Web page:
A Black American's Journey into the Heart of Africa
By Eddy L. Harris
Simon and Schuster, $22
Reviewed by Will Rodgers
A desire burns in many black Americans to trace their roots back to Africa _ and be assured, Africa is where the ancestors of black Americans came from. But for black Americans who talk of Africa as "home" or the place where they can escape the injustices of society brought on simply because of the color of their skin, disappointment lies ahead.
That is one part of what Eddy L. Harris uncovers in Native Stranger: A Black American's Journey into the Heart of Africa.
Harris, a journalist and one-time screenwriter, graduated from Stanford University and studied in London. His first book, Mississippi Solo, received critical acclaim.
Native Stranger also is likely to receive rousing reviews; but the higher goal of animated debate is a cinch. Harris' book is sure to burrow into the heart and soul of all mankind, stirring emotions and introspection.
He writes: "Africa is the birth of mankind. Africa is the land of my ancestors. But Africa is not home. I hardly know this place at all."
Harris concludes he is one of a new race, "Blackamericans," a people with the black skin of Africans, but the culture of Americans.
But Harris' Native Stranger is more than a chronicle of his search to find himself, of his personal yearning to shatter the mysterious hold Africa had on him. It is a courageous, controversial and warm yet stark account of what Africa was, is and may become. It is the black history American education fails to teach black Americans. And it is a travelogue wonderfully woven together with impressions, details and anecdotes that transport the reader to small villages in Guinea-Bissau, the oppressive streets of Mali, the lush grasslands of Zaire and the rows of glass skyscrapers in Abidjan.
Harris's journey into the heart of Africa begins in Paris, the back door into Africa, where he spies the many Africans who "live a little in both worlds" of France and Africa. Just as Blackamericans go to Africa in search of what they cannot find in America, Africans go to France for the same reason. Neither finds satisfaction.
With child-like curiosity and enthusiasm but mature senses, Harris tastes, smells, sees, hears and feels his way onto the African continent _ carrying along the reader in a torrent of deft prose _ without a plan but to live as the Africans live, eat what they eat and walk where they walk. To be African.
He recognizes Ramadan _ a month of fasting from sunup till sundown for Muslims _ while his Islamic hosts ignore the religious tradition. He treks across the Sahara desert alone, rides in the back of trucks and Peugeot cars packed to the hilt with sweaty, smelly bodies. He squats over a bowl to eat rat stew with his fingers, showers in the night air by having a bucket of greasywater poured over him by his host's half-naked wife and sleeps on a floor mat covered with maggots.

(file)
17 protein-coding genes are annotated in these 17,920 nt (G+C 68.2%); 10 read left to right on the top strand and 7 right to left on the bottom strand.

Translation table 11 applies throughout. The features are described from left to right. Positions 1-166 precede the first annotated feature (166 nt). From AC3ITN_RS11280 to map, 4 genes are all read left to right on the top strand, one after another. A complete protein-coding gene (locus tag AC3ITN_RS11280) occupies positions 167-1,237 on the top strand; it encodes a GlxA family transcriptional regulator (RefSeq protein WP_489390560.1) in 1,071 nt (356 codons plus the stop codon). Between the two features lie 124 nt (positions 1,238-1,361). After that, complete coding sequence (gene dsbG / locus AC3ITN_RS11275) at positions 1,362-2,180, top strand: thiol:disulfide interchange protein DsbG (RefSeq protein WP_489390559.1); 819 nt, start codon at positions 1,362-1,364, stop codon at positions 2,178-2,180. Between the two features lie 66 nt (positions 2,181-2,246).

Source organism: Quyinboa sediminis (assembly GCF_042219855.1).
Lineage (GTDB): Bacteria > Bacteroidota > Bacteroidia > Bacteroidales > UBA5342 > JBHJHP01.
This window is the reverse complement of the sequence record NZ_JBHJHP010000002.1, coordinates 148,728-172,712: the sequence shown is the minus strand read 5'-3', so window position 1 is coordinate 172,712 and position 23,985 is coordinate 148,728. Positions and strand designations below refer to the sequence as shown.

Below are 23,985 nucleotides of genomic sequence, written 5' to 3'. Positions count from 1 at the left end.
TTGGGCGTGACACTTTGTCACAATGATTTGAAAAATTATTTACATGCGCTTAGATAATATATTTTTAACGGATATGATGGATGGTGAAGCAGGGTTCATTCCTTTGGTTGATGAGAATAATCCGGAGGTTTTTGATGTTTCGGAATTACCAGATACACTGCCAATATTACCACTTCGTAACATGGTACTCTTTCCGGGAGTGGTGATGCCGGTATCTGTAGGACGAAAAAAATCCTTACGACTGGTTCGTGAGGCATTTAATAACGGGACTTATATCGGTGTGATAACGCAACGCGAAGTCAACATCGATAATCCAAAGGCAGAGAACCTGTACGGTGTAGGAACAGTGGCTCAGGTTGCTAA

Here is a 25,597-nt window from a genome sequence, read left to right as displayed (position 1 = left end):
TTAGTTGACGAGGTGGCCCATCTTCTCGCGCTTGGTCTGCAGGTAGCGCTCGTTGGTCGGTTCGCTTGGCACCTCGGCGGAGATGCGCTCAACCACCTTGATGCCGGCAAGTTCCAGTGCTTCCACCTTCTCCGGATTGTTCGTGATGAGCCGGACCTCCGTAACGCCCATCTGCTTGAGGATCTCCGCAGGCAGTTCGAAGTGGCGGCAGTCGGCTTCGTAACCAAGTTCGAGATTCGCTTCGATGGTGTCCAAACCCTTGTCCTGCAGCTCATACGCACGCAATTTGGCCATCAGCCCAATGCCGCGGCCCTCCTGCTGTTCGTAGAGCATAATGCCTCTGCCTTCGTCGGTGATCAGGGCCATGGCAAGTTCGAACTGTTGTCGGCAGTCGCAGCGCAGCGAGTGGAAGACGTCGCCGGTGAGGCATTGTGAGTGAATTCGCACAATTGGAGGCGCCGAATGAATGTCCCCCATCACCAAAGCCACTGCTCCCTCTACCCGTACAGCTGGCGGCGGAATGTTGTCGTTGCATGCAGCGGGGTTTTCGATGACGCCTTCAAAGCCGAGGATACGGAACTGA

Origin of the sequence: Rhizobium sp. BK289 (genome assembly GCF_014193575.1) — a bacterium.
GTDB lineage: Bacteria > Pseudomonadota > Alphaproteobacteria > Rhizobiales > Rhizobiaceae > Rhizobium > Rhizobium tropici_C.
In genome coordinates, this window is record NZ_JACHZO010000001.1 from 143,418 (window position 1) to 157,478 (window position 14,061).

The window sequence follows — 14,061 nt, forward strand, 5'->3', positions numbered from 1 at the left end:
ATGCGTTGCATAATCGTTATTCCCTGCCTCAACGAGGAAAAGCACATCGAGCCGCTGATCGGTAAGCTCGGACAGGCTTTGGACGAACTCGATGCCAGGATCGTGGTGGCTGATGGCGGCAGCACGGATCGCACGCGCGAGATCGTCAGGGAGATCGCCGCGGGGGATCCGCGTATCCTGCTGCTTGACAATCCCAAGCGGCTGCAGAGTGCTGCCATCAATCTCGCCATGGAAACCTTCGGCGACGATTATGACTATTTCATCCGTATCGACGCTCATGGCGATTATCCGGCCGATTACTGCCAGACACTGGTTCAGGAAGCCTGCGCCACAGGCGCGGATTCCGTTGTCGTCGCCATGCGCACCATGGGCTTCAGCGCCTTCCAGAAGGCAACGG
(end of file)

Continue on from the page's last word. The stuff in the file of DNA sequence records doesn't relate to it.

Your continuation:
He travels from Tunisia to Algiers to Morocco to Mauritania. Into Senegal, across the Gambia, on to Guinea-Bissau. A 20-hour train ride to Mali, a road trip to the Ivory Coast and an illegal bus ride into Liberia. Burkina Faso, Togo, Benin. He finds himself in a bureaucratic nightmare in Nigeria. Then Cameroon. Time in the Central African Republic, Zaire, Rwanda, Burundi and Zambia. And finally on to cultures _ mostly white _ but most like his, in Zimbabwe and South Africa.
Harris sees Africa and its myriad of people, traditions and cultures from the ground up. During his year of traveling through the countries of North Africa down to South Africa, Harris learns what it is to be African. But he learns, even more so, how different black Americans are from black Africans. Long before his journey is over, the mystery that had drawn Harris to Africa is gone. He has had enough and he wants out.
"I knew my days were numbered. I was tired of being African," he writes.
Though in a sea of black people, Harris comes face-to-face with racism _ better known as tribalism in Africa. Everywhere he goes, he is greeted by unbearable poverty _ children and adults begging unabashedly in the streets; sickness and death are all around. With luck, most children may live past the age of 5. The life-expectancy is just 47 years. He witnesses a universal submission to authority _ an authority which can change from day-to-day.
But through it all, the African people endure. And their enduring gives Harris hope for humanity.
"I will eat my steaks and fill my belly the same as always, but now when I do these things there will be second thoughts _ I hope _ for although I am not one of them, I really am one of them, the Arab and the Berber, the Bassar and the Bantu, and the Boer," he concludes. "There is a connection now, a real one _ a racial one, to be sure, but more important, a human one."
Will Rodgers is a staff writer for the St. Petersburg Times.